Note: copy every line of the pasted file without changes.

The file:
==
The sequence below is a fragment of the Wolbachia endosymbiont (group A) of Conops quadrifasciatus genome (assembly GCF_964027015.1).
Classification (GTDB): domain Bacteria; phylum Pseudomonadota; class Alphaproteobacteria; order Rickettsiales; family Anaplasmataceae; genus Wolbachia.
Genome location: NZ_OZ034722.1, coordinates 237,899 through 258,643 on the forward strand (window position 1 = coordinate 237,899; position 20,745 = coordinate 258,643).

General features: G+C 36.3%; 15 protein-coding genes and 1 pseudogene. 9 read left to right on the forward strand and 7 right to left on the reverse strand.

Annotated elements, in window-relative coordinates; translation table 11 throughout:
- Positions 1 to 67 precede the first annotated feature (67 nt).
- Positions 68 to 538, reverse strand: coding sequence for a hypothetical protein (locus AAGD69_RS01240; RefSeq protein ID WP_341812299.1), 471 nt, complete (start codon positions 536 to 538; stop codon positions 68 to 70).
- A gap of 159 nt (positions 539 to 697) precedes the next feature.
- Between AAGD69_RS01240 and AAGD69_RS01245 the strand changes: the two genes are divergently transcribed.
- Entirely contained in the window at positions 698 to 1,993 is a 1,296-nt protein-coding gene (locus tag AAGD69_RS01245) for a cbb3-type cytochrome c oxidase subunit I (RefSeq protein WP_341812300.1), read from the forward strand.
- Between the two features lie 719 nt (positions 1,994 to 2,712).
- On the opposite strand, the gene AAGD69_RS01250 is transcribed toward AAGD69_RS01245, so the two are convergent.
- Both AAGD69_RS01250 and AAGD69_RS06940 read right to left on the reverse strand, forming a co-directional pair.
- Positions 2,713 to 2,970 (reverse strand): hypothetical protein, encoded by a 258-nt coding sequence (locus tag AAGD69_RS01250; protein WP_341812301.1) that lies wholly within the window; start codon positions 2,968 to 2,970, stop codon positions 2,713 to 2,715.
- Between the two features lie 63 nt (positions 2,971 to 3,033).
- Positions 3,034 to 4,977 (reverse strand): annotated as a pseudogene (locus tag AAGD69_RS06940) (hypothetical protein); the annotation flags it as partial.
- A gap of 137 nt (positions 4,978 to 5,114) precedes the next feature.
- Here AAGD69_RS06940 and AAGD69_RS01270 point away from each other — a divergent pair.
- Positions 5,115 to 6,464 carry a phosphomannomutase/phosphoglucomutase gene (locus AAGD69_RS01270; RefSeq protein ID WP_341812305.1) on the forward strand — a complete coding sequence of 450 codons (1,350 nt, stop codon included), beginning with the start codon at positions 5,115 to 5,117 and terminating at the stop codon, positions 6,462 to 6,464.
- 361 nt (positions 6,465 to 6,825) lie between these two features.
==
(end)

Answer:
The sequence below is a fragment of the Wolbachia endosymbiont (group A) of Conops quadrifasciatus genome (assembly GCF_964027015.1).
Classification (GTDB): domain Bacteria; phylum Pseudomonadota; class Alphaproteobacteria; order Rickettsiales; family Anaplasmataceae; genus Wolbachia.
Genome location: NZ_OZ034722.1, coordinates 237,899 through 258,643 on the forward strand (window position 1 = coordinate 237,899; position 20,745 = coordinate 258,643).

General features: G+C 36.3%; 15 protein-coding genes and 1 pseudogene. 9 read left to right on the forward strand and 7 right to left on the reverse strand.

Annotated elements, in window-relative coordinates; translation table 11 throughout:
- Positions 1 to 67 precede the first annotated feature (67 nt).
- Positions 68 to 538, reverse strand: coding sequence for a hypothetical protein (locus AAGD69_RS01240; RefSeq protein ID WP_341812299.1), 471 nt, complete (start codon positions 536 to 538; stop codon positions 68 to 70).
- A gap of 159 nt (positions 539 to 697) precedes the next feature.
- Between AAGD69_RS01240 and AAGD69_RS01245 the strand changes: the two genes are divergently transcribed.
- Entirely contained in the window at positions 698 to 1,993 is a 1,296-nt protein-coding gene (locus tag AAGD69_RS01245) for a cbb3-type cytochrome c oxidase subunit I (RefSeq protein WP_341812300.1), read from the forward strand.
- Between the two features lie 719 nt (positions 1,994 to 2,712).
- On the opposite strand, the gene AAGD69_RS01250 is transcribed toward AAGD69_RS01245, so the two are convergent.
- Both AAGD69_RS01250 and AAGD69_RS06940 read right to left on the reverse strand, forming a co-directional pair.
- Positions 2,713 to 2,970 (reverse strand): hypothetical protein, encoded by a 258-nt coding sequence (locus tag AAGD69_RS01250; protein WP_341812301.1) that lies wholly within the window; start codon positions 2,968 to 2,970, stop codon positions 2,713 to 2,715.
- Between the two features lie 63 nt (positions 2,971 to 3,033).
- Positions 3,034 to 4,977 (reverse strand): annotated as a pseudogene (locus tag AAGD69_RS06940) (hypothetical protein); the annotation flags it as partial.
- A gap of 137 nt (positions 4,978 to 5,114) precedes the next feature.
- Here AAGD69_RS06940 and AAGD69_RS01270 point away from each other — a divergent pair.
- Positions 5,115 to 6,464 carry a phosphomannomutase/phosphoglucomutase gene (locus AAGD69_RS01270; RefSeq protein ID WP_341812305.1) on the forward strand — a complete coding sequence of 450 codons (1,350 nt, stop codon included), beginning with the start codon at positions 5,115 to 5,117 and terminating at the stop codon, positions 6,462 to 6,464.
- 361 nt (positions 6,465 to 6,825) lie between these two features.